Author Topic: Any FERS + TSP FIRE folks out there?  (Read 16407 times)

Cycling Stache

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Re: Any FERS + TSP FIRE folks out there?
« Reply #50 on: March 09, 2017, 07:48:54 AM »
Following because I just learned about VSIP from this thread.

I'm currently at 8 years in, and I'm not going to hit any retirement age calculation.  I did not know about the VSIP lump sum payment for those who did not otherwise qualify for early retirement past the minimum retirement age.

The only thing I noted was that $25k sounds good, but it's 2 months of work for me.   So it only makes sense to use when you're about ready to jump anyway.

I do think that VSIP payments are likely, because I believe there was an executive order about trying to accelerate the reduction of the federal work force, and this seems like a good candidate, although I'm sure they'll lead with the early retirement folks since those are typically the highest salaries.

For the annuity, as indicated above, it vests after 5 years.  If you don't hit a minimum retirement age or other qualification, you get it at 62.  It's (number of years employed) times (high 3 average salary) times (1%) for those folks.  I don't think there's a chance that number will renegotiated for already employed workers since it's part of the compensation package.  I view it as a decent supplement to social security, but definitely not something I'm going to work years longer just to increase.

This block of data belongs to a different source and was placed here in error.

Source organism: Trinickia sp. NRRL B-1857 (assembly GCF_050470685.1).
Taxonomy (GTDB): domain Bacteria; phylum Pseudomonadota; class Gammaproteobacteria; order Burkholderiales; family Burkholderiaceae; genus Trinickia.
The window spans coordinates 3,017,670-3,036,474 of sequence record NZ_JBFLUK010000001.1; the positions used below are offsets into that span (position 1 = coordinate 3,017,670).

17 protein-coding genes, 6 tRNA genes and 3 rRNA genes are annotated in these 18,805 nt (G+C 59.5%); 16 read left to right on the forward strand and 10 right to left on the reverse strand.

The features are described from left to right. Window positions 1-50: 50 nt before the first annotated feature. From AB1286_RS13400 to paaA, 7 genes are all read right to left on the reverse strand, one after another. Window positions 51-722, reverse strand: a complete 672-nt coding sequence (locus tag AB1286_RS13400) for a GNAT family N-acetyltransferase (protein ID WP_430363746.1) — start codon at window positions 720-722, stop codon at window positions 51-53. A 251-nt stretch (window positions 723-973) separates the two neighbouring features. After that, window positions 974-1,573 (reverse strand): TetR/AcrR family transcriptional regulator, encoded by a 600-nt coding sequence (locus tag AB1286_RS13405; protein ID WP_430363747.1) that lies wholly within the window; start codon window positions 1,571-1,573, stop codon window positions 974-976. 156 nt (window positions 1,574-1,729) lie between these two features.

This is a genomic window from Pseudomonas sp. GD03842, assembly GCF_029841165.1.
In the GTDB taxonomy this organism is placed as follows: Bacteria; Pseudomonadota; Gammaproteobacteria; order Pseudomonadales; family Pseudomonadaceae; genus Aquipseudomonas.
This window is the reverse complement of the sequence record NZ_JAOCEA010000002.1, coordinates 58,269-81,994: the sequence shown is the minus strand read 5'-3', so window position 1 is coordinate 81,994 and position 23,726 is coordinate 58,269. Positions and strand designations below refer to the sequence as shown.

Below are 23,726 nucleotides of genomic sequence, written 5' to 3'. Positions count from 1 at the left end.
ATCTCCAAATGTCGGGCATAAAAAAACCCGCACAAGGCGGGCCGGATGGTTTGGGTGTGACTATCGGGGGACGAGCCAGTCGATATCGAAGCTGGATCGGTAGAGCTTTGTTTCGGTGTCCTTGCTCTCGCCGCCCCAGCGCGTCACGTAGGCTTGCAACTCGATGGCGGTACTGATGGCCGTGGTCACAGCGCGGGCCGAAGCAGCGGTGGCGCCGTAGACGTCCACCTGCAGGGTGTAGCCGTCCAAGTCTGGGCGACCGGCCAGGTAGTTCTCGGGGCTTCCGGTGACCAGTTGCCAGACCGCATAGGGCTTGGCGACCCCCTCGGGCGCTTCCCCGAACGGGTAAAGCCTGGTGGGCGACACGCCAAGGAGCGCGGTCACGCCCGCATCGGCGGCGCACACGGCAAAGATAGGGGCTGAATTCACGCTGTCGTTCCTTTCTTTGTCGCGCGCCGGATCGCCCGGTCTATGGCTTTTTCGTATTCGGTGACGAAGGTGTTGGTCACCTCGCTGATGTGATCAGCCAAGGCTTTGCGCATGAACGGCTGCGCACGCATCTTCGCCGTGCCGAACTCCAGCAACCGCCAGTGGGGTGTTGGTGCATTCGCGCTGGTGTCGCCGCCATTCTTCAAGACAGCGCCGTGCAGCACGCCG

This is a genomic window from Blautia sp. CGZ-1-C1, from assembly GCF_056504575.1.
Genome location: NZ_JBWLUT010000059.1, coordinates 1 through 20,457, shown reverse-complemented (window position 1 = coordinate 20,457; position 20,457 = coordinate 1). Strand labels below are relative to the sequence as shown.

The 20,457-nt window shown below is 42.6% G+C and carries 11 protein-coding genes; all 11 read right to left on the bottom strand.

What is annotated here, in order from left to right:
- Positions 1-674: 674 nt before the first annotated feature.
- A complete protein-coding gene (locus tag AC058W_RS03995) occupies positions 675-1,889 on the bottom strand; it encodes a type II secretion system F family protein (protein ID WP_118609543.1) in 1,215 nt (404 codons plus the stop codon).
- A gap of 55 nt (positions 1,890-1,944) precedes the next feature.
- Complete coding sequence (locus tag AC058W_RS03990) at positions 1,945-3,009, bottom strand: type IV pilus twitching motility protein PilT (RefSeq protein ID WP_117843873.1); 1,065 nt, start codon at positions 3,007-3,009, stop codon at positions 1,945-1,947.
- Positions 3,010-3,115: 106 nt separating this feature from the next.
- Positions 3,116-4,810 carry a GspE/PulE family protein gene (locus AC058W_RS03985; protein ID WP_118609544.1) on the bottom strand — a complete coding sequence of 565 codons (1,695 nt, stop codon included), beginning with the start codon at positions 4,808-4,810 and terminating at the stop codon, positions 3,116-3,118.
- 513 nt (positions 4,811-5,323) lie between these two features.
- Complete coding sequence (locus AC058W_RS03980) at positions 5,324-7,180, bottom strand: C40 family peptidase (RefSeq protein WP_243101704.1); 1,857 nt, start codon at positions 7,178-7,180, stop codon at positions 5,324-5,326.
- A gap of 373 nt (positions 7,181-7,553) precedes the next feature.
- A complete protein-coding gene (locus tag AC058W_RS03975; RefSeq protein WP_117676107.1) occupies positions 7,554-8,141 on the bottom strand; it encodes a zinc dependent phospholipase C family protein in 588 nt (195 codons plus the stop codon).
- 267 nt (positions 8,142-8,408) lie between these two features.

For the health benefit, that does seem like a good deal, especially for those able to get full retirement at an early age.  For the rest of us, though, if retirement is otherwise at 62, isn't that just bridging the gap until Medicare (assuming there's a Medicare, of course)?  I realize the years 62-67 are probably costly for insurance, but I just want to make sure I understand what exactly the benefit is.

marion10

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Re: Any FERS + TSP FIRE folks out there?
« Reply #51 on: March 09, 2017, 09:08:27 AM »
Right now ( and who knows what the future will hold) when you retire on an immediate annuity, you get o carry over your FEHB benefits at the same rate (including an employer contribution) as an employee. This is a very good deal. You also have access to open season, so you can change plans each year if another plan suits you better, You can include your spouse and children up to age 26.

dude

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Re: Any FERS + TSP FIRE folks out there?
« Reply #52 on: March 09, 2017, 11:31:44 AM »
Also, a couple things to remember re: FEHB: (1) you MUST be in a FEHB plan within the last 5 years of your federal employment; so if you're on your spouse's plan and you want to have FEHB in retirement, you must get into an FEHB plan 5 years before your retirement date; (2) in order for your spouse to carry over FEHB after your death in retirement, you MUST choose a FERS annuity survivor benefit, otherwise your spouse is SOL if you die.